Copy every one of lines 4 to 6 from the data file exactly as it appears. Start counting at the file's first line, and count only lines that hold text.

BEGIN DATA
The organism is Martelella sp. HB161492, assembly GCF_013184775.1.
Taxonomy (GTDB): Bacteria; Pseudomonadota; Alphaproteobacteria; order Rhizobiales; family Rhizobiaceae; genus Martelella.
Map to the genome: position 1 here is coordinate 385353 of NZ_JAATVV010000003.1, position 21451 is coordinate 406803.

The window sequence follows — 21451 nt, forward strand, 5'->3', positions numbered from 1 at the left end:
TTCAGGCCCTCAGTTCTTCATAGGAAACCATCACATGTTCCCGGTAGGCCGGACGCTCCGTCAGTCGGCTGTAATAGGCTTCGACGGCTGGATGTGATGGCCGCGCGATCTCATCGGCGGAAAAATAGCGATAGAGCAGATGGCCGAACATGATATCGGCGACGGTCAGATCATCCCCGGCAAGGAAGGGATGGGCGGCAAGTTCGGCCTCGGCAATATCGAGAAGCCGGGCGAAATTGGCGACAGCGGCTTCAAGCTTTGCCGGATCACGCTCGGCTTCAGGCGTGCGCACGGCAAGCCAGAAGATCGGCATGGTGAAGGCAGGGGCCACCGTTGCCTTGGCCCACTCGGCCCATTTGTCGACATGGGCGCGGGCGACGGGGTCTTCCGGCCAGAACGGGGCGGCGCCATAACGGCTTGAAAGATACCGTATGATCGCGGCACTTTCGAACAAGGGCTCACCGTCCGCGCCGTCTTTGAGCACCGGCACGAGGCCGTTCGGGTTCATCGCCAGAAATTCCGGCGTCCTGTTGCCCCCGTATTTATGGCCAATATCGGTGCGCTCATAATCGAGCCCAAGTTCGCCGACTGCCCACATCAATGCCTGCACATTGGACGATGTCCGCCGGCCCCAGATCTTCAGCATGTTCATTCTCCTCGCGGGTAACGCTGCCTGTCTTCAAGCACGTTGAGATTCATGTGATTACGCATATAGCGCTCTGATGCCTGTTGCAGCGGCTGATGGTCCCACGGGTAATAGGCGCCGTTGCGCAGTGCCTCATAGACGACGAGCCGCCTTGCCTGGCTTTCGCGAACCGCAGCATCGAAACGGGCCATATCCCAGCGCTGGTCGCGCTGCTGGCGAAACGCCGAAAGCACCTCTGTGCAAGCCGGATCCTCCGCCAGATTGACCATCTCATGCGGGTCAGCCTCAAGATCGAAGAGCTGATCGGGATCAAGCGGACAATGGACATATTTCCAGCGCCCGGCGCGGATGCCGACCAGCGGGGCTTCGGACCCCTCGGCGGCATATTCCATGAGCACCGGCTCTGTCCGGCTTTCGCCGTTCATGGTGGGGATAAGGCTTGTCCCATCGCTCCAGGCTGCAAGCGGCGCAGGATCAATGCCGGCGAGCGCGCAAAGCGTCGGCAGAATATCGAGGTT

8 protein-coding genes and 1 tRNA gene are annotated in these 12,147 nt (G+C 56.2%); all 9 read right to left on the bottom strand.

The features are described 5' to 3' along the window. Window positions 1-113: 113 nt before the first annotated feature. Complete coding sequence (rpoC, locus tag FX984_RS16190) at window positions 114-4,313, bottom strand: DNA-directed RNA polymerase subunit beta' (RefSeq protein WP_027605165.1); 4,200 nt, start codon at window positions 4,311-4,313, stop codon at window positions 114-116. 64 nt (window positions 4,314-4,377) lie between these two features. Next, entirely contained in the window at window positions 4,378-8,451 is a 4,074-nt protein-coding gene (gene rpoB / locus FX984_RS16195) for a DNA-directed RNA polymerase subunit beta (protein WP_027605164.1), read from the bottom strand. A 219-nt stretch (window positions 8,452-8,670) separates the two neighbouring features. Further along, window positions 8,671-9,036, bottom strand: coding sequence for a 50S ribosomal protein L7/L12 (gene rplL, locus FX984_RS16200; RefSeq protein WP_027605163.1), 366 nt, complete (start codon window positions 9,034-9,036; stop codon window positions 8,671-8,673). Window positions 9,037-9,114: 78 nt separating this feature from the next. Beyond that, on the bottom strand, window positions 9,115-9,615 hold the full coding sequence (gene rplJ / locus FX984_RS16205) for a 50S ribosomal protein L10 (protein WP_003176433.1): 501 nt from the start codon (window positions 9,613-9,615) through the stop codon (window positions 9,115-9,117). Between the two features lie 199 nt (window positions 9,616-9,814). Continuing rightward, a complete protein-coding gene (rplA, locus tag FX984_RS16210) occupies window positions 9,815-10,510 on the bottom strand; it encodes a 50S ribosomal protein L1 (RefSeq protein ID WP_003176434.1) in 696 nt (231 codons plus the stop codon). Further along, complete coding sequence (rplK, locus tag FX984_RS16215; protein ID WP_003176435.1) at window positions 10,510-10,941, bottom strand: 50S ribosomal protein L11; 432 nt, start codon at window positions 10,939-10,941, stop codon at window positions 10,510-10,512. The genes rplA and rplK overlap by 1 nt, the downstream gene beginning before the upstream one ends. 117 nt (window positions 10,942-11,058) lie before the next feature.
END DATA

The window sequence follows — 21451 nt, forward strand, 5'->3', positions numbered from 1 at the left end:
TTCAGGCCCTCAGTTCTTCATAGGAAACCATCACATGTTCCCGGTAGGCCGGACGCTCCGTCAGTCGGCTGTAATAGGCTTCGACGGCTGGATGTGATGGCCGCGCGATCTCATCGGCGGAAAAATAGCGATAGAGCAGATGGCCGAACATGATATCGGCGACGGTCAGATCATCCCCGGCAAGGAAGGGATGGGCGGCAAGTTCGGCCTCGGCAATATCGAGAAGCCGGGCGAAATTGGCGACAGCGGCTTCAAGCTTTGCCGGATCACGCTCGGCTTCAGGCGTGCGCACGGCAAGCCAGAAGATCGGCATGGTGAAGGCAGGGGCCACCGTTGCCTTGGCCCACTCGGCCCATTTGTCGACATGGGCGCGGGCGACGGGGTCTTCCGGCCAGAACGGGGCGGCGCCATAACGGCTTGAAAGATACCGTATGATCGCGGCACTTTCGAACAAGGGCTCACCGTCCGCGCCGTCTTTGAGCACCGGCACGAGGCCGTTCGGGTTCATCGCCAGAAATTCCGGCGTCCTGTTGCCCCCGTATTTATGGCCAATATCGGTGCGCTCATAATCGAGCCCAAGTTCGCCGACTGCCCACATCAATGCCTGCACATTGGACGATGTCCGCCGGCCCCAGATCTTCAGCATGTTCATTCTCCTCGCGGGTAACGCTGCCTGTCTTCAAGCACGTTGAGATTCATGTGATTACGCATATAGCGCTCTGATGCCTGTTGCAGCGGCTGATGGTCCCACGGGTAATAGGCGCCGTTGCGCAGTGCCTCATAGACGACGAGCCGCCTTGCCTGGCTTTCGCGAACCGCAGCATCGAAACGGGCCATATCCCAGCGCTGGTCGCGCTGCTGGCGAAACGCCGAAAGCACCTCTGTGCAAGCCGGATCCTCCGCCAGATTGACCATCTCATGCGGGTCAGCCTCAAGATCGAAGAGCTGATCGGGATCAAGCGGACAATGGACATATTTCCAGCGCCCGGCGCGGATGCCGACCAGCGGGGCTTCGGACCCCTCGGCGGCATATTCCATGAGCACCGGCTCTGTCCGGCTTTCGCCGTTCATGGTGGGGATAAGGCTTGTCCCATCGCTCCAGGCTGCAAGCGGCGCAGGATCAATGCCGGCGAGCGCGCAAAGCGTCGGCAGAATATCGAGGTT

8 protein-coding genes and 1 tRNA gene are annotated in these 12,147 nt (G+C 56.2%); all 9 read right to left on the bottom strand.